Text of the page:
Subhasha, Subhāṣa, Subhāṣā: 5 definitions


Subhasha means something in Hinduism, Sanskrit. If you want to know the exact meaning, history, etymology or English translation of this term then check out the descriptions on this page. Add your comment or reference to a book if you want to contribute to this summary article.

The Sanskrit terms Subhāṣa and Subhāṣā can be transliterated into English as Subhasa or Subhasha, using the IAST transliteration scheme (?).

In Hinduism

Purana and Itihasa (epic history)

[«previous next»] — Subhasha in Purana glossary
Source: Cologne Digital Sanskrit Dictionaries: The Purana Index

Subhāṣa (सुभाष).—A son of Supārśva II and father of Suśruta.*

  • * Viṣṇu-purāṇa IV. 5. 31.
Purana book cover
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The Purana (पुराण, purāṇas) refers to Sanskrit literature preserving ancient India’s vast cultural history, including historical legends, religious ceremonies, various arts and sciences. The eighteen mahapuranas total over 400,000 shlokas (metrical couplets) and date to at least several centuries BCE.

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Kavya (poetry)

[«previous next»] — Subhasha in Kavya glossary
Source: Wisdom Library: Kathāsaritsāgara

Subhāsa (सुभास) was a soldier in Sunītha and Sūryaprabha’s army whose strength is considered equal to a great warrior (mahāratha), according to the Kathāsaritsāgara, chapter 47. Accordingly, as the Asura Maya explained the arrangement of warriors in Sunītha’s army: “... and [Subhāsa, and others] are great warriors”.

The story of Subhāsa was narrated by the Vidyādhara king Vajraprabha to prince Naravāhanadatta in order to relate how “Sūryaprabha, being a man, obtain of old time the sovereignty over the Vidyādharas”.

The Kathāsaritsāgara (‘ocean of streams of story’), mentioning Subhāsa, is a famous Sanskrit epic story revolving around prince Naravāhanadatta and his quest to become the emperor of the vidyādharas (celestial beings). The work is said to have been an adaptation of Guṇāḍhya’s Bṛhatkathā consisting of 100,000 verses, which in turn is part of a larger work containing 700,000 verses.

Kavya book cover
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Kavya (काव्य, kavya) refers to Sanskrit poetry, a popular ancient Indian tradition of literature. There have been many Sanskrit poets over the ages, hailing from ancient India and beyond. This topic includes mahakavya, or ‘epic poetry’ and natya, or ‘dramatic poetry’.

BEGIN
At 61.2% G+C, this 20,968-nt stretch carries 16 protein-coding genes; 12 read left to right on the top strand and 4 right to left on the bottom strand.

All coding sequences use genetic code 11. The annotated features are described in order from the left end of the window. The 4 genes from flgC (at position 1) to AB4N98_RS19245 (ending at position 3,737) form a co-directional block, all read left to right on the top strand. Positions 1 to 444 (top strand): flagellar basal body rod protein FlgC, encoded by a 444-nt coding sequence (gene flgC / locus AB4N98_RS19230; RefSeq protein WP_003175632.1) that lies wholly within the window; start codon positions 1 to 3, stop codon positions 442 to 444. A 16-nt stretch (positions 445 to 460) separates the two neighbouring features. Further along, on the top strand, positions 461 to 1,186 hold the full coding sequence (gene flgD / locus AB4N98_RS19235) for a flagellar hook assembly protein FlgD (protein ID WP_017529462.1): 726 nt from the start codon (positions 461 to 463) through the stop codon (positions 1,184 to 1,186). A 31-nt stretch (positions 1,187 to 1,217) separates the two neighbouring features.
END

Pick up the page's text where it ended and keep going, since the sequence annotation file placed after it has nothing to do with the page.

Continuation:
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Shaktism (Shakta philosophy)

Source: Google Books: Manthanabhairavatantram

Subhāṣā (सुभाषा) refers to “good languages”, according to the Ṣaṭsāhasrasaṃhitā, an expansion of the Kubjikāmatatantra: the earliest popular and most authoritative Tantra of the Kubjikā cult.—Accordingly, “Again, the one who pierces the mind (cittavedha) (with the energy of grace) is a (true) teacher. He should awaken the unawakened to the Kula scripture (kulagrantha) by means of good languages (subhāṣā). The one who can explain the (yogic states known as) ‘Established in the Body’ (piṇḍastha), ‘Established on the Plane’ (padastha) and the procedure (krama) related to (the ritual offering) of bodily substances—what is supreme, subtle and gross—is a (true) teacher. (Caste is) no consideration, (whatever he be,) starting from a Brahmin to an outcaste. Indeed, the teacher is one whose action (kriyā) (ritual and yogic) is such is said to be a Brahmin (vipra—regardless of his caste)”.

Shaktism book cover
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Shakta (शाक्त, śākta) or Shaktism (śāktism) represents a tradition of Hinduism where the Goddess (Devi) is revered and worshipped. Shakta literature includes a range of scriptures, including various Agamas and Tantras, although its roots may be traced back to the Vedas.

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Languages of India and abroad

Sanskrit dictionary

Source: Cologne Digital Sanskrit Dictionaries: Monier-Williams Sanskrit-English Dictionary

1) Subhāsa (सुभास):—[=su-bhāsa] [from su > su-pakva] m. Name of a Dānava, [Kathāsaritsāgara]

2) [v.s. ...] of a son of Su-dhanvan, [Viṣṇu-purāṇa]

[Sanskrit to German]

Subhasha in German

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Sanskrit, also spelled संस्कृतम् (saṃskṛtam), is an ancient language of India commonly seen as the grandmother of the Indo-European language family (even English!). Closely allied with Prakrit and Pali, Sanskrit is more exhaustive in both grammar and terms and has the most extensive collection of literature in the world, greatly surpassing its sister-languages Greek and Latin.

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